Fountain in Warren ready to flow
Attraction on Square expected to be done before Thanksgiving
WARREN — Courthouse Square’s Swan Fountain, once one of the city’s major showcase attractions, has been demolished.
Its replacement, however, is expected to be completed before Thanksgiving, said Franco Lucarelli, director of the city’s utility department.
“The old fountain was in bad shape,” Lucarelli said. “It was not working properly. It was leaking.”
Replacing the aged fountain has been under discussion since 2017. Its genesis came when Mayor Doug Franklin spoke with Andy Bednar, then-president of the Warren Rotary, and a group of its members during a luncheon about what the Rotary could do for the city during its 100th year anniversary.
Franklin had many ideas but eventually said help with restoring the fountain would be a major step in the rejuvenation of the city’s downtown.
“Growing up in Warren, I’ve had an affection for the fountain,” Franklin said. “I always heard stories from friends, families and area residents about their memories of things done around it.”
The city’s downtown in 2017 was in the midst of a comeback with restoration projects at various downtown buildings, including endeavors by entrepreneur Mark Marvin and investments like the $2.5 million at the Raymond John Wean Foundation, 147 W. Market St.; a $1 million restoration of National Fire Repair, 141 W. Market St.; a $3.1 million restoration of the Tech Belt Energy Innovation Center, 125 W. Market St.; and the $1 million renovation of Best Western Park Hotel, 136 N. Park Ave.
Franklin said the completion of the fountain is only one of several projects expected to be done in the park, including replacing some of the sidewalk and having work done on the gazebo.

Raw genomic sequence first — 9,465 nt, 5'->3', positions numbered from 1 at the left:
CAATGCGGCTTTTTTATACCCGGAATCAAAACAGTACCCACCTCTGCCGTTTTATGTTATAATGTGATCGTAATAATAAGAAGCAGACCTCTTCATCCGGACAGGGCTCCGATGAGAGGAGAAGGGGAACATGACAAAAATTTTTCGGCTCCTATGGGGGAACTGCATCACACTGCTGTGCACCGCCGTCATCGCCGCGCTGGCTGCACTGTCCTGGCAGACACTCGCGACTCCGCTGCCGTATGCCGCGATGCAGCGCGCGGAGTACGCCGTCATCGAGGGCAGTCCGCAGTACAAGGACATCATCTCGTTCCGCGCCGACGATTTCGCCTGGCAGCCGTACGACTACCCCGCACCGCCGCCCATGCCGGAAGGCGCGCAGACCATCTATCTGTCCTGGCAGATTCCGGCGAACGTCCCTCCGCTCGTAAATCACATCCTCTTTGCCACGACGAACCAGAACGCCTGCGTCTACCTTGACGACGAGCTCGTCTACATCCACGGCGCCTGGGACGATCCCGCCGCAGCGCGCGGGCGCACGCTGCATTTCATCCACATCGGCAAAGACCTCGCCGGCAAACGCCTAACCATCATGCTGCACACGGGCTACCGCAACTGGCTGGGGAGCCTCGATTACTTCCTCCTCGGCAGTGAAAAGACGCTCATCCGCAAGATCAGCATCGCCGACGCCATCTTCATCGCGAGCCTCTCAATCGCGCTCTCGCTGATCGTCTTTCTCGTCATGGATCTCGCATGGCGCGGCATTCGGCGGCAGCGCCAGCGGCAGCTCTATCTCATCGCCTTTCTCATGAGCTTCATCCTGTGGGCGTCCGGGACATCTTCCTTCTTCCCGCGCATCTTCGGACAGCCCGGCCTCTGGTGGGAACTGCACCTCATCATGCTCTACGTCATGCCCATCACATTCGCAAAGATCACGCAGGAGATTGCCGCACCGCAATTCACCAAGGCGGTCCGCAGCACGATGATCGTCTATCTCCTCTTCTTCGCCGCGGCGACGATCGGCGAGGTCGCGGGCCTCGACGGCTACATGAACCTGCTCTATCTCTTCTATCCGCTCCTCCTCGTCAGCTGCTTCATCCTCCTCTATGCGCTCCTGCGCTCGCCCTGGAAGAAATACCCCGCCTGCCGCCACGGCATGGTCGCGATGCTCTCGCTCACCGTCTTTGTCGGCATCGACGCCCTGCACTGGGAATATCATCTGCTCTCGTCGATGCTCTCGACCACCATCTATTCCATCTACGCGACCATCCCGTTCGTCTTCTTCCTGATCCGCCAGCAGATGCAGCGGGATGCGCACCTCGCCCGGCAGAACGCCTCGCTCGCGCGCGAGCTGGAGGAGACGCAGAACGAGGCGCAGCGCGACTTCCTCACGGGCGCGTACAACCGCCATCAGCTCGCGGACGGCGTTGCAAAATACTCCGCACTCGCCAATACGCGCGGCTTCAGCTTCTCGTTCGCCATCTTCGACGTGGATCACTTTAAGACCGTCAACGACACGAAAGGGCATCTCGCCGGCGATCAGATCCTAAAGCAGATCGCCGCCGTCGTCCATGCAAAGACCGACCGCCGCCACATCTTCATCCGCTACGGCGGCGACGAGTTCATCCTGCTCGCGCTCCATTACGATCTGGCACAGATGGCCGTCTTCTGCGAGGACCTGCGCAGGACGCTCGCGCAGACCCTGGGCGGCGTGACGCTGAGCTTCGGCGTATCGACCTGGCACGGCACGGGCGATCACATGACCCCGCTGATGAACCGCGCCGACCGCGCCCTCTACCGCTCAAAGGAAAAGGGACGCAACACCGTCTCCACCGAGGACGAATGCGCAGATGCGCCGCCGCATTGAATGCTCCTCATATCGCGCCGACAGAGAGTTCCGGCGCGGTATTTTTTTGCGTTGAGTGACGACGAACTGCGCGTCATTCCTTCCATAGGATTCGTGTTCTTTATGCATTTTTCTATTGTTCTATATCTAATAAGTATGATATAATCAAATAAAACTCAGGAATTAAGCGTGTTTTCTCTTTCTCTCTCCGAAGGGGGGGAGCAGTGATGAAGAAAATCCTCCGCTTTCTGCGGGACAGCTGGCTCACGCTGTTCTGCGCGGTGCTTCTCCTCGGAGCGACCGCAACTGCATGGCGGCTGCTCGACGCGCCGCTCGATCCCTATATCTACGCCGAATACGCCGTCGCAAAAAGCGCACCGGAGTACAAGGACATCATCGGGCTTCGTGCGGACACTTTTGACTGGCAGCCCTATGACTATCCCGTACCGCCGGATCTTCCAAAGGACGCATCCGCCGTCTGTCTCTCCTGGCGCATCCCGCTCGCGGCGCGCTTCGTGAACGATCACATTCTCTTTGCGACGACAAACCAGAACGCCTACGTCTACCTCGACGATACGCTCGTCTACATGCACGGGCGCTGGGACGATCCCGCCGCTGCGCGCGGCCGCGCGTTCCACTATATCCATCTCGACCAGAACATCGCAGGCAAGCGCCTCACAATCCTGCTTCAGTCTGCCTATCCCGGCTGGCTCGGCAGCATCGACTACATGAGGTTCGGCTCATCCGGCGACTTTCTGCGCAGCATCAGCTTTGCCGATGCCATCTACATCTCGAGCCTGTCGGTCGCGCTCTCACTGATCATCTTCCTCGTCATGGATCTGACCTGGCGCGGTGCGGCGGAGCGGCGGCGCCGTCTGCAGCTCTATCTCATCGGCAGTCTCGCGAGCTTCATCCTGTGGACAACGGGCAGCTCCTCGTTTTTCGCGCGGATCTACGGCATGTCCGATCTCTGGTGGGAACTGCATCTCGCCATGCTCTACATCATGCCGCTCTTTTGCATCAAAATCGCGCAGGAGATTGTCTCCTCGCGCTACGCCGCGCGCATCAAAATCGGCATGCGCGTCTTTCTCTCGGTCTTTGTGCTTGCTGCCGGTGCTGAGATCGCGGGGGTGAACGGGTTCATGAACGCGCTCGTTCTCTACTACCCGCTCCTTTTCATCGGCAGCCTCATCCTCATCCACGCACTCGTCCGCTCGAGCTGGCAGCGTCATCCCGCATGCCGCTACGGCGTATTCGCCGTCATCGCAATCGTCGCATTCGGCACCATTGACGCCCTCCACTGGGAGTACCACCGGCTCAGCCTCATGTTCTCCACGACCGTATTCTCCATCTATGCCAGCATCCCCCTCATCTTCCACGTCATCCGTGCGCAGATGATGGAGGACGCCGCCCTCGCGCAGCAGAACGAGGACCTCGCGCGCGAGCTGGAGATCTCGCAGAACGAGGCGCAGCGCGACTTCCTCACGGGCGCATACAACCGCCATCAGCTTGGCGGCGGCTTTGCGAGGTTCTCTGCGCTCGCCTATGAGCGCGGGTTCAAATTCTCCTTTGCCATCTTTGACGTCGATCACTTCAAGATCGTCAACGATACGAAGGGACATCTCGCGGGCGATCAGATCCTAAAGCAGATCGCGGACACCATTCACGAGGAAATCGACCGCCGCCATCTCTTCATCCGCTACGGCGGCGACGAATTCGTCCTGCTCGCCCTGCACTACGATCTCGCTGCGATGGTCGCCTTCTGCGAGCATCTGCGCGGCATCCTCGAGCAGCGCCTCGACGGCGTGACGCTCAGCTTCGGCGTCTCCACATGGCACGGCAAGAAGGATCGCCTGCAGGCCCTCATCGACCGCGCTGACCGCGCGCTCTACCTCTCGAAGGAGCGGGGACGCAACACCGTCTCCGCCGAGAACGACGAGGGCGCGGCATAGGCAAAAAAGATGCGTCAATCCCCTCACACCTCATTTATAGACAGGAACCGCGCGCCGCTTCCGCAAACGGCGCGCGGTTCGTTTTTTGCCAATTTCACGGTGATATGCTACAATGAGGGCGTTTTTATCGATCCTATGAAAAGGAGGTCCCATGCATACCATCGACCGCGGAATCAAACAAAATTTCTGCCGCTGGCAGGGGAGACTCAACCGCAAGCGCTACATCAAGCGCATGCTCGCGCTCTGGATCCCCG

The Rotary, along with the estate of Ray Bland, a former Warren Rotarian, raised $50,000 for the fountain project, according to Teri L. Surin, past president of the Rotary Club of Warren. Its cost, however, is expected to be closer to $230,000. It is being paid primarily with money from the city’s general fund and income from its redevelopment fund, which is comprised of dollars raised from the rental of city buildings.
The city’s water department is providing in-kind services to lower the costs.
Murphy Contracting Co. Inc. won the contract to do the work.
The original fountain was built in the 1890s, according to Franklin. The last time it was refurbished was in the 1970s.
It is undergoing significant changes.
“The original fountain was completely demolished and the waterlines replaced,” Lucarelli said. “It will be the same size in diameter, but it will be shallower because of new safety laws.”
The fountain will have LED lights that will be programmable. Water will spout from its center and spray on its sides.
A new pump station with a vault has been placed in it.
The wrought-iron fencing was taken down, so it could be sand blasted, repaired and restored “because we want to retain the historical look,” he said.
Landscaping work around the fountain may be held off until the spring.
The fountain’s iconic swan is being held in an area warehouse, according to Lucarelli.
“I’m not sure if the bird will be placed back on the fountain or someplace else in the city, perhaps in the women’s park,” Lucarelli said.
Wherever it is placed, he expects it to be restored.